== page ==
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Battling homelessness in Arizona during a pandemic

Posted at 11:02 PM, Feb 04, 2021
and last updated 2021-02-05 01:02:23-05

New emergency shelter beds have been approved for downtown Phoenix, to help those experiencing homelessness. Part of the money raised during ABC15’s telethon with Central Arizona Shelter Services will go toward that.

"These last three years, a little over three years, that I've have been homeless. But I'm not homeless any more thanks to CASS,” says Stanley Bamber, receiving services through CASS.

62-year-old Stanley Bamber is staying at a hotel with a 90-day voucher. He, like so many others, is hoping to be placed in permanent housing.

“It's too much money to even go in to get an apartment today. It’s crazy with the back rent. You have to make two times the amount of the rent. Everything is crazy,” says Bamber.

But, more help is coming. Phoenix City Council just greenlighted hundreds of new shelter beds at the CASS shelter and on the Human Services Campus.

"At CASS, we'll be able to move really quickly by this summer to scale up to about 600 and, get more people off the streets because we are in a serious crisis and it was really time to take action,” says Lisa Glow, Central Arizona Shelter Services.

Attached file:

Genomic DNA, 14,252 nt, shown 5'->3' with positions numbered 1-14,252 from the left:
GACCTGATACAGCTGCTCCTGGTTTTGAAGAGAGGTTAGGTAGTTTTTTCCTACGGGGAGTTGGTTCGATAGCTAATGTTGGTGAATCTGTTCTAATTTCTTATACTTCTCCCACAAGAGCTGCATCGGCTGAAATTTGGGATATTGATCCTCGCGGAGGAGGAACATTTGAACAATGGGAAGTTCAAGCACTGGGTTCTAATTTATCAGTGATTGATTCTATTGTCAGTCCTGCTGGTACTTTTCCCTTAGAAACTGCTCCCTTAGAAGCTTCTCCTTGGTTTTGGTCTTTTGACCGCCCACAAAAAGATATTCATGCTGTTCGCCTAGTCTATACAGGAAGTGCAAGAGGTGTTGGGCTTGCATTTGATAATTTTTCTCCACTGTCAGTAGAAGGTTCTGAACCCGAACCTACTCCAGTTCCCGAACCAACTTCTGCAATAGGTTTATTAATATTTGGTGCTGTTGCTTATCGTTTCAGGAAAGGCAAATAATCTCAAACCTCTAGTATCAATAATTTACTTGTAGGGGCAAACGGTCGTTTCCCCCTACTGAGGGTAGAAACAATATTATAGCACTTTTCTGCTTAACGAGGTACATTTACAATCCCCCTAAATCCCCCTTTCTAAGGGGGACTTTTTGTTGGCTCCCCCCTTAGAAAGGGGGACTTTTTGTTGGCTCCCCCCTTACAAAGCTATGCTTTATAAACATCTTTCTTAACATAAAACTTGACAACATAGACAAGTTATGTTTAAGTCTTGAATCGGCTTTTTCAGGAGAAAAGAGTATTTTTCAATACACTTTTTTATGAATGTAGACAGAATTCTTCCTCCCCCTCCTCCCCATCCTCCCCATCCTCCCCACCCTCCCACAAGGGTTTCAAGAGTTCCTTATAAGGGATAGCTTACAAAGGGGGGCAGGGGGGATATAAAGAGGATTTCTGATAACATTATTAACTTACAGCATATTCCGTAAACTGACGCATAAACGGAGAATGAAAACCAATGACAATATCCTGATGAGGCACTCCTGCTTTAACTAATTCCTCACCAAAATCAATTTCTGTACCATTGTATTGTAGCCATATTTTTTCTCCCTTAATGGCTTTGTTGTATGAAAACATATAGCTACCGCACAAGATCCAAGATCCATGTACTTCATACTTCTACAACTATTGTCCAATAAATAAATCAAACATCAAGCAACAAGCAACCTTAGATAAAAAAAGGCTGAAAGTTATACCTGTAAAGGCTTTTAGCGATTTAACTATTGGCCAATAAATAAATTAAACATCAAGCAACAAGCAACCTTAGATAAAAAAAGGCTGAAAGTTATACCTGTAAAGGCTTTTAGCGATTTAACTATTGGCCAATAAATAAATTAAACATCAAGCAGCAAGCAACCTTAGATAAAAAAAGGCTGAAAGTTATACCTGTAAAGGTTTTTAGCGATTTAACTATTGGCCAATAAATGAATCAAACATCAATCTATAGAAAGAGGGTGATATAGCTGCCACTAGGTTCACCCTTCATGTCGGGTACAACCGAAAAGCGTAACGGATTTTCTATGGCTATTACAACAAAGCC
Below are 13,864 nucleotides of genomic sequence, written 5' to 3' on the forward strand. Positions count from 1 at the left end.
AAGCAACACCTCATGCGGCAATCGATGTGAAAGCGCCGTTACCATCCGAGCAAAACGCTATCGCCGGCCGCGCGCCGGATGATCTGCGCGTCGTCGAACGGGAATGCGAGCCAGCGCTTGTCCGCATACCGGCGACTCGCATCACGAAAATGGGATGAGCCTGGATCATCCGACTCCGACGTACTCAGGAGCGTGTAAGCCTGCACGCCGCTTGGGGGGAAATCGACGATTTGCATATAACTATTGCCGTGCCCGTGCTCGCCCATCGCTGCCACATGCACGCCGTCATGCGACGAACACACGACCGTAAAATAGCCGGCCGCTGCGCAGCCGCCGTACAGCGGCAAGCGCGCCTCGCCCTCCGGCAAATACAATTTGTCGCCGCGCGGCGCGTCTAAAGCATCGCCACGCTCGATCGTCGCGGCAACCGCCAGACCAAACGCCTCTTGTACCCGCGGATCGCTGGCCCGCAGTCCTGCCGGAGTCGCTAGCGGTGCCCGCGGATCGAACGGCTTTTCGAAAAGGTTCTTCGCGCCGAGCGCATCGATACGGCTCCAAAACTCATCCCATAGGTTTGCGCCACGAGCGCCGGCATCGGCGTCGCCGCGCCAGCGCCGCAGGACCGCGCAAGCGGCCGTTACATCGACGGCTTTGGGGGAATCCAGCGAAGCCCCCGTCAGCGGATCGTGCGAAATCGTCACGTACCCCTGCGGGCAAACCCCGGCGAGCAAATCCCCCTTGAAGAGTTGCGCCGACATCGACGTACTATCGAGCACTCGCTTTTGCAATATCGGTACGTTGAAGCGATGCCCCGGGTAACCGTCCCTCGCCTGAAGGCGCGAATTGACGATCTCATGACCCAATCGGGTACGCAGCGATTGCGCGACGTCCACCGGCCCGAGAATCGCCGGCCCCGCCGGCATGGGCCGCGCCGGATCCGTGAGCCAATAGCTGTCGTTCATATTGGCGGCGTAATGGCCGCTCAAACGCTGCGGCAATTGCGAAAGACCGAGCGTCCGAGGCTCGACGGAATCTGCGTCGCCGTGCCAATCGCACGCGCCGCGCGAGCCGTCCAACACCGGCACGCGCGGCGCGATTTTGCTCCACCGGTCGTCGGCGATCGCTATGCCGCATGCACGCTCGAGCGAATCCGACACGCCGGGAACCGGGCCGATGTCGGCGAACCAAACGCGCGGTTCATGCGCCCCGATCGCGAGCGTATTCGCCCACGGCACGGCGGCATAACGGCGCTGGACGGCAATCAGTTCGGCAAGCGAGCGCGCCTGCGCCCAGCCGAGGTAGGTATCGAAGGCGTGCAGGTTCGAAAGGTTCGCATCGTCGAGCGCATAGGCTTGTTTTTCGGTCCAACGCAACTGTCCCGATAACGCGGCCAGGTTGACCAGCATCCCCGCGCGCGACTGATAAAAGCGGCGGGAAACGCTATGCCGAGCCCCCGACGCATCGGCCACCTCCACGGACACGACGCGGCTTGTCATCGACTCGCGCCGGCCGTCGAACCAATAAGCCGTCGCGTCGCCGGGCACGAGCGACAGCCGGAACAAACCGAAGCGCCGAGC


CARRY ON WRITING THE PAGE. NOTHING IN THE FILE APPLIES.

It’s a crisis that is worsening due to the pandemic. That is one reason why ABC15 partnered with CASS in a telethon last week, with tens of thousands of dollars raised by our viewers in just three hours. The money will be used in several different ways.

“To help deal with the pandemic crisis so we can serve more people but also, as we expand with new beds (now that we have approval to add more beds at CASS) those dollars will help us to operate,” says Glow.

Senior citizens are the fastest-growing population of becoming homeless. The production show that will continue to get worse. A temporary facility was opened up just for seniors during the pandemic, CASS hopes the money raised can also go toward making that permanent.

“These beds are a good first step,” says Glow.

It’s laying a foundation to get more Arizonans back on their feet.

"Even though I'm 62 years old, I am trying... I'm going to do this, I'm not trying to do it... prove it to myself, and I'm gonna go finish and get my GED,” says Bamber.